Business leaders warned that current social distancing rules will make it difficult for the economy to recovery quickly.
Sir John Timpson, chairman of Timpson, said: ‘The one-metre vs two-metre rule is a crucial decision – it is going to make a big difference to the economy.’
The British Beer and Pub Association warned that today was the deadline if ministers are going to give pubs three weeks’ notice that they can reopen on July 4.
All Our Bars, a pub management company, said: ‘Hospitality is about socialising. You cannot ‘socialise’ at two-metre distances.’
Pub chain Greene King added: ‘We expect to be able to accommodate about 30 per cent of trade with social distancing and this will impact which pubs we can open at different stages, as many will not be economically viable with social distancing.’
Bank of England Governor Andrew Bailey yesterday said he was ready to take further action to support the economy.
It is thought the central bank could sanction the printing of £100 billion of emergency cash as soon as next week.
‘We have to be ready to take action, not just the Bank but more broadly, on what we can do to offset those longer-term damaging effects,’ Mr Bailey said.
Paul Johnson, director of the Institute for Fiscal Studies, said: ‘This is catastrophic, literally on a scale never seen before in history. The real issue is what happens next.’
Andrew Wishart, an analyst at Capital Economics, added: ‘We are past the worst. But the recovery will be a drawn-out affair.’
Top firms warn No10 distancing isn’t viable
By Claire Ellicott Political Correspondent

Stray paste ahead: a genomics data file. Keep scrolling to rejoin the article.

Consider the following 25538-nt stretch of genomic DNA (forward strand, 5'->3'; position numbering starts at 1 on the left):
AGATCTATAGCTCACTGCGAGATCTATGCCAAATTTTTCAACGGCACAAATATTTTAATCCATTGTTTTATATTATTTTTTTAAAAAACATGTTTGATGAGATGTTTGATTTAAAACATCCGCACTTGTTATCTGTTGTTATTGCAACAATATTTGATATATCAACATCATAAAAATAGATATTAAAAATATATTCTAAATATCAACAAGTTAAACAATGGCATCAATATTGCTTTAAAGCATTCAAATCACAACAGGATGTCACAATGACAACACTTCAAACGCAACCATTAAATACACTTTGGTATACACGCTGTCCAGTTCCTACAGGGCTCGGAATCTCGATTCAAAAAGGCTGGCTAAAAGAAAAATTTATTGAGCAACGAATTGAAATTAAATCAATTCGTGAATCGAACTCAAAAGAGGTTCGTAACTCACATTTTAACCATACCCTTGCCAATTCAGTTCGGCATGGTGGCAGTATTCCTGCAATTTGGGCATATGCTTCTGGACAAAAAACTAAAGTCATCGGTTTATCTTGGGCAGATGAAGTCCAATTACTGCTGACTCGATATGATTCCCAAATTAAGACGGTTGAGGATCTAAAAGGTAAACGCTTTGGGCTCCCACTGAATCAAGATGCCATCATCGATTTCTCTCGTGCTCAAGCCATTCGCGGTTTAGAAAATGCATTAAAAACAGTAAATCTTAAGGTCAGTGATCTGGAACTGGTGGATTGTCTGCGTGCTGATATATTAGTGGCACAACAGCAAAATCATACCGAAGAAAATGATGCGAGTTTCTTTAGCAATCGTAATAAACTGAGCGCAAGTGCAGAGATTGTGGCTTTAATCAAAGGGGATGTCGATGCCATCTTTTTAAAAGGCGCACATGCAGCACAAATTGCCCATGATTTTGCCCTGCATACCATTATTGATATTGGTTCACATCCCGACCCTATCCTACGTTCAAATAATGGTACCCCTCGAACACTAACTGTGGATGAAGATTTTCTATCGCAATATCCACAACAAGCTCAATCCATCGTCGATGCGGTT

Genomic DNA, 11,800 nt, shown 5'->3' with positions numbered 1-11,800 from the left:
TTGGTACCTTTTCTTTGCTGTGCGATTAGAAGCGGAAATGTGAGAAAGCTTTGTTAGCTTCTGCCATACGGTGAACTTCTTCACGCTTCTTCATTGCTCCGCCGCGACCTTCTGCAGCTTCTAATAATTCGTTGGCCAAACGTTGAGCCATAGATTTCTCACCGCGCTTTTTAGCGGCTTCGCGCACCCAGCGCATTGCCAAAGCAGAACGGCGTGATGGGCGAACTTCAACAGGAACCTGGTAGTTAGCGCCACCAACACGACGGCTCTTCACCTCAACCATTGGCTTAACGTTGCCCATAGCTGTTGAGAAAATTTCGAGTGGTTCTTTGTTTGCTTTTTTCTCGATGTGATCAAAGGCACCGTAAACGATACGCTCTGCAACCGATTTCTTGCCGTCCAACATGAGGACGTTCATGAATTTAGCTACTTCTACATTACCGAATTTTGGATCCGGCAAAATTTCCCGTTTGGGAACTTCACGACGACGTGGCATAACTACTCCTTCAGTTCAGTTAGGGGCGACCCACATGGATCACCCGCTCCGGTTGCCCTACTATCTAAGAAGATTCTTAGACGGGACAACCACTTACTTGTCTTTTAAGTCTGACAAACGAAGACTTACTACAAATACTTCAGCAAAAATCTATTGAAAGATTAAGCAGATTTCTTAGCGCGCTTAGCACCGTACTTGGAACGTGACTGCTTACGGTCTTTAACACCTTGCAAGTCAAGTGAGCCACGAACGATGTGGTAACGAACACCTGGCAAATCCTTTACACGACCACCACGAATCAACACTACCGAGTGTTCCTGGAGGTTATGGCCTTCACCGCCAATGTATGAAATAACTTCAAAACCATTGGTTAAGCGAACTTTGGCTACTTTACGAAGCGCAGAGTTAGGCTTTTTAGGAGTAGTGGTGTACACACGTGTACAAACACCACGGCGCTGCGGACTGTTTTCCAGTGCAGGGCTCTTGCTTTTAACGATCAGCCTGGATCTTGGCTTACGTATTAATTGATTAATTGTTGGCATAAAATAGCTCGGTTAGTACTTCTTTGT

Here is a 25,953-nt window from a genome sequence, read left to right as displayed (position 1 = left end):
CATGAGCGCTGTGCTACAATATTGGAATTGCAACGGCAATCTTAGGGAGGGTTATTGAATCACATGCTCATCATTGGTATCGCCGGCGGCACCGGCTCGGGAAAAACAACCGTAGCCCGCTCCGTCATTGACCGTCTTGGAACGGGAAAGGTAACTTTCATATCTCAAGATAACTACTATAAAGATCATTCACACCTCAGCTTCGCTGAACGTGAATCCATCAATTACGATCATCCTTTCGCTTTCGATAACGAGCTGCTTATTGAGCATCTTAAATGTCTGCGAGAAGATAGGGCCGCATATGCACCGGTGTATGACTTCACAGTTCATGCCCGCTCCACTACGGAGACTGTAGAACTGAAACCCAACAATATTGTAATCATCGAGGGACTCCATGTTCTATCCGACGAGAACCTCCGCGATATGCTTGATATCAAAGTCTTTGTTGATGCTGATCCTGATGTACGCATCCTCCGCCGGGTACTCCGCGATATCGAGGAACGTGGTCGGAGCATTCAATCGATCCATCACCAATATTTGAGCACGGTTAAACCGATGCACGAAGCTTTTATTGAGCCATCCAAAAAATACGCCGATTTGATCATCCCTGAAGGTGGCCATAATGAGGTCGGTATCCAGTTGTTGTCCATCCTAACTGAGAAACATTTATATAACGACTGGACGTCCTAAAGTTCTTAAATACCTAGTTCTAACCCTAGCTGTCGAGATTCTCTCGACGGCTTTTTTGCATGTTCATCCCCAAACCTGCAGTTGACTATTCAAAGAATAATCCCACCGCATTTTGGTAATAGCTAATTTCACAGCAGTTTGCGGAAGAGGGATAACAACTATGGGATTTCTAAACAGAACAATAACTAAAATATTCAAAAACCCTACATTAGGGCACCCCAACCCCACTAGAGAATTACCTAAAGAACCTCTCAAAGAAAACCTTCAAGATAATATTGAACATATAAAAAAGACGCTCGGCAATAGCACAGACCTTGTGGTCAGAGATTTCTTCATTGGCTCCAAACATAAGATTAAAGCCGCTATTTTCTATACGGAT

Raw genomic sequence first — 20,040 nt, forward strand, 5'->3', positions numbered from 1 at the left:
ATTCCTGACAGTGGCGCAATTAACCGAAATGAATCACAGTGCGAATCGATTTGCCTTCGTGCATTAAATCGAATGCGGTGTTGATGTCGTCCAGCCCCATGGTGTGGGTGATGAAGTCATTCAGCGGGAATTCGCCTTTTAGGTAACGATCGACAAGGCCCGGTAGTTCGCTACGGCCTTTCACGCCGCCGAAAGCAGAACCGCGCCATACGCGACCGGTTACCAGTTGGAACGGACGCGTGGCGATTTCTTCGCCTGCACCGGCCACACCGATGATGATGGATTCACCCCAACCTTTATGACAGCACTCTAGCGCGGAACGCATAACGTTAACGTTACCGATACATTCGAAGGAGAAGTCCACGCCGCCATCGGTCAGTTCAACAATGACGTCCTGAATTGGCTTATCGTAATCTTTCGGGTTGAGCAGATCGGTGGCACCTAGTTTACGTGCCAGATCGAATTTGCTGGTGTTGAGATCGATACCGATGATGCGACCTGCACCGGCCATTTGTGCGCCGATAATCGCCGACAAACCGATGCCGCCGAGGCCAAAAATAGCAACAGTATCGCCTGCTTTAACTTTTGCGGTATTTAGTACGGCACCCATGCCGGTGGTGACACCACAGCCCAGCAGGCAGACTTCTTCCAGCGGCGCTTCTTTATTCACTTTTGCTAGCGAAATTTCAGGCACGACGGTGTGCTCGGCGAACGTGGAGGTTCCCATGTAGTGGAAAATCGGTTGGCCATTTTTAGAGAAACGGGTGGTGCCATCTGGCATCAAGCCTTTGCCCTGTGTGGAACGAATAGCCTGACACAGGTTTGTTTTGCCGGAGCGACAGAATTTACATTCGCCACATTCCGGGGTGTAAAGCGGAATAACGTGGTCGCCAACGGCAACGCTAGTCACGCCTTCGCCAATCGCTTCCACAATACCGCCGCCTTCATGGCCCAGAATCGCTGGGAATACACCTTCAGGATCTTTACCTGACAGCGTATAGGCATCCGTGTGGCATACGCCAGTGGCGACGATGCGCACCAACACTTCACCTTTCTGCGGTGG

Businesses have been privately consulted by ministers on how reducing the two-metre rule would affect them.
Industry leaders warned them some sectors would be unable to operate unless the distance was relaxed to one metre.
But Number 10 is facing resistance from scientists on its Sage advisory committee, who are understood to have demanded their objections to reducing it are put on record.
Pictured: A window sticker outside a shop, asking customers to adhere to the British government’s current social distancing guidelines
The experts are said to have insisted official minutes include their fears of a higher infection rate and more deaths.
Mr Johnson tasked Cabinet Secretary Sir Mark Sedwill with canvassing opinion from businesses on the impact of the two-metre rule on their sectors, sources said yesterday.
A document resulting from the exercise is the first evidence that Number 10 is actively looking at how it can reduce the distance, which the Government has said it is keeping under review.
The consultation is being led by the Cabinet Office, Number 10 and the Treasury, which have approached businesses and other organisations to determine the effect of scrapping the rule.
Wear a mask if you’re in Uber
Uber drivers and passengers must wear face coverings in the UK from Monday, the minicab app firm has said.